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ARQ (Santiago)

versión On-line ISSN 0717-6996

ARQ (Santiago)  no.99 Santiago ago. 2018 


Infrastructure and land value: Who benefits from state investment?

Pablo Allard1 

Camila Cociña2 

1Decano, Facultad de Arquitectura y Arte, Universidad del Desarrollo, Santiago, Chile.

2Investigadora postdoctoral, University College London.


In his 2018 Public Account, Chilean President Sebastián Piñera announced the expansion of Santiago’s Metro system towards Bajos de Mena, one of the most isolated - and stigmatized - neighborhoods of the city. After the initial thrill of connecting the area to the metropolitan transport system, critical voices addressed a key issue: such a considerable investment has an impact on the value of land. Two potentially dramatic scenarios thus unfold: on the one hand, the State investment generates surplus value to private entities; on the other, the escalation of land value ends up displacing those citizens whom this infrastructure sought to favor.

What should be done at this crossroads? Are these inevitable consequences or can something actually be done? For this issue on infrastructure, we are interested in knowing whether the effect that State-built infrastructure has on land value is important, or if it’s an irrelevant externality when it comes to evaluating these projects.

Keywords: Metro; surplus; segregation; Bajos de Mena; Santiago

Source: ©Ariel Cruz / Creative Commons

Figure 1 Elevated viaduct Metro de Santiago line 5, near Mirador station. 

Who wins with public infrastructure

President Piñera’s announcement that by 2026 “50% of Santiago’s population will be able to walk from their home to a Metro station”

2 could be one of the most relevant transformations in the urban history of the Chilean capital. Almost a quarter of the country’s population would have access to a non-polluting, good-quality public transport. If the operation’s emphasis was made on those communities far from the opportunities offered by the city, the subway would also become a shortcut towards equity, encouraging private investment and the creation of commercial, equipment, and services sub-centers within its stations’ range - which would end the segregation and stagnation of many of those neighborhoods.

Some criticize that this million-dollar public investment would improve accessibility conditions on a piece of land whose owners would benefit from surplus, thus requiring implementing a kind of system that captures that private income through special taxes, and redistributes it through public programs, social projects or the financing of new infrastructure. Although the appreciation seems reasonable, once the layout is announced and given the eight years that the President set to have the new lines operating, there are reasons to argue that surplus capture is not the right instrument in this case.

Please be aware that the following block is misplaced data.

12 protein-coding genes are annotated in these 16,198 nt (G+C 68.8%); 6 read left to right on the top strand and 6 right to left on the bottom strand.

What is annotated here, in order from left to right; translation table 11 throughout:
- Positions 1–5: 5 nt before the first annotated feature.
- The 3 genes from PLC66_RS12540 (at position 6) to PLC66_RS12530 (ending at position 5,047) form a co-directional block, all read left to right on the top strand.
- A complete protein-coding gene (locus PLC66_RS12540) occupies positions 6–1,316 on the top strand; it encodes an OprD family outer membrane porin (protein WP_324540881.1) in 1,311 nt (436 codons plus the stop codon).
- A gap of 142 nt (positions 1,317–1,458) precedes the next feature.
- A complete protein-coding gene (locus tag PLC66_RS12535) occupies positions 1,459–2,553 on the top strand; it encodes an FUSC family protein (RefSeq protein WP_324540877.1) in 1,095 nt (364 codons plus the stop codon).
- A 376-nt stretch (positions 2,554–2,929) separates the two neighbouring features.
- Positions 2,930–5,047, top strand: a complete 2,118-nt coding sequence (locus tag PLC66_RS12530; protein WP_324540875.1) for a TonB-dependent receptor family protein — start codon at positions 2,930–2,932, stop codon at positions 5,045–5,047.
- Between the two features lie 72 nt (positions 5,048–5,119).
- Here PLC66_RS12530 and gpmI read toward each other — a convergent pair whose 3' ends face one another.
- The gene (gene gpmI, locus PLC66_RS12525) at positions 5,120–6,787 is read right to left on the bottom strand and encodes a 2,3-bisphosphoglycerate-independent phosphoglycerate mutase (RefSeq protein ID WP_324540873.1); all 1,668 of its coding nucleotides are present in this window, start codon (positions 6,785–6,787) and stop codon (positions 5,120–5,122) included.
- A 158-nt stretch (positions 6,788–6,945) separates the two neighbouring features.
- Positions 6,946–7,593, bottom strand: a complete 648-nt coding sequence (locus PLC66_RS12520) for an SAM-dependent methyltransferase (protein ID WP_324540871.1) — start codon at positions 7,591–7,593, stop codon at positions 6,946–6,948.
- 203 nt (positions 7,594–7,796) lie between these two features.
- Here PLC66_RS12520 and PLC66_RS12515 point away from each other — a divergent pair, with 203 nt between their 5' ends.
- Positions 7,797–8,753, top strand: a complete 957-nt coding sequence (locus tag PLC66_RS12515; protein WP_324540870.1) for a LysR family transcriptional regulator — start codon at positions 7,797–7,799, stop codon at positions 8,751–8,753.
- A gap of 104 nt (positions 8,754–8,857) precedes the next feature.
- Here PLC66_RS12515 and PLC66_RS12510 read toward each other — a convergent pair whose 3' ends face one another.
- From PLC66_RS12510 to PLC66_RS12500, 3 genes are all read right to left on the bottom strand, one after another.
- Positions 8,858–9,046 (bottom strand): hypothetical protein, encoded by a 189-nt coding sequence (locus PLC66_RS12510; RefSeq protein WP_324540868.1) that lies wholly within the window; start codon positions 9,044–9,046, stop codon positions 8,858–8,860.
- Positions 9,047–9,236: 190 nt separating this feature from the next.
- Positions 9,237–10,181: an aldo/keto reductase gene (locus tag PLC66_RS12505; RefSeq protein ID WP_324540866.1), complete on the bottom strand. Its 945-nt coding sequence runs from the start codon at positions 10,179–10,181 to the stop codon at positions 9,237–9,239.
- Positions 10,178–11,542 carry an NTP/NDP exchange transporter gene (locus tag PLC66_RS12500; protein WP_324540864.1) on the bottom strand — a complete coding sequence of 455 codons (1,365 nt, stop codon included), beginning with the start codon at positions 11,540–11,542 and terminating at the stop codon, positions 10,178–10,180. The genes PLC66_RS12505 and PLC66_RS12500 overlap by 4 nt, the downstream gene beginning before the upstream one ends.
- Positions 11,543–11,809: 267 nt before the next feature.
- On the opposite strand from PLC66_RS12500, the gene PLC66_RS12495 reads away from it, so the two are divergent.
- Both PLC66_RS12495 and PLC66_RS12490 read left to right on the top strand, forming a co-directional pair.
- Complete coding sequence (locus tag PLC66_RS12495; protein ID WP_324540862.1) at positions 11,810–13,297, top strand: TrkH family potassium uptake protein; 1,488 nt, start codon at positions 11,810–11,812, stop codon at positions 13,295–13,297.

The capture of surplus has been implemented in different countries with some degree of success. In Colombia, for example - and despite the fact that there already existed a decentralized Government structure - a Constitutional Reform was required, explicitly incorporating in 1991 the social and ecological function of property, and explicitly including the State’s duty to collect the surplus originated by urban action. Only by 1997 the first tribute regulation was established called Participación en Plusvalías [Surplus Participation], to be implemented by the municipalities and aimed at the improvement of public space, social housing, mass transport or heritage. The model has not been free from difficulties, among them, its connection to the Planes de Ordenamiento Territorial pot [Land Management Plans] that each municipality must develop to determine the situation of value ex ante and ex post the application of the new norm, a reason why - in most cases - the experience of Surplus Participation in Colombia has been generally aimed at recovering those benefits derived from land use modification rather than those generated through public works such as the subway. Thus, in Chile we would have to reform our Constitution, our Municipal Tax Law, etc. before announcing the subway layout, in order to update master plans and establish ex ante and ex post value conditions. Initiatives that would take more than 8 years and be available once the subway is already functioning.

A second argument focuses on the effects that a universal action as such could have on districts urgently requiring private investment. La Pintana or Puente Alto’s western area have nearly no relevant real estate activity: there, most of the houses were once part of massive social projects and are exempted from paying taxes. The best thing that could ever happen to these neighborhoods is the generation of land value dynamics based on the subway’s arrival; while applying surplus capture mechanisms could discourage private investment, slowing its much needed recovery.

Finally, public investment in transport infrastructure generates social benefits that exceed the amount collected through surplus capture. Families and companies benefited by the new subway lines will see their mobility increased, since they will have a new means that will allow them to get even further in the same amount of time - and sometimes at a lower cost - accessing better opportunities and goods at more convenient prices. In this context, families and businesses will increase their income as they increase their mobility, so that the mere implementation of the subway will already provide direct benefits that will result in greater tax collection.

There is a more suitable way for the State to participate directly in the surplus generated by Metro: to expand its business license, so that - turned into a public company - it is allowed to act as a public infrastructure promoter, guarding different types of infrastructures and not only those devoted to transportation. In other words, that Metro can expropriate and develop mixed-use, commercial, equipment and even social housing projects around its stations. Today, it can only do it inside them, as in the successful examples of Subcentro Los Militares or Estación Universidad de Chile. If Metro is allowed to expand its business license to a State infrastructure company, it would be the State itself who would hold the tenure of those plots benefiting the most from its investment, favoring projects with greater social benefits throughout the 57 km, 44 stations and 5 new districts that will join Santiago’s current Metro network.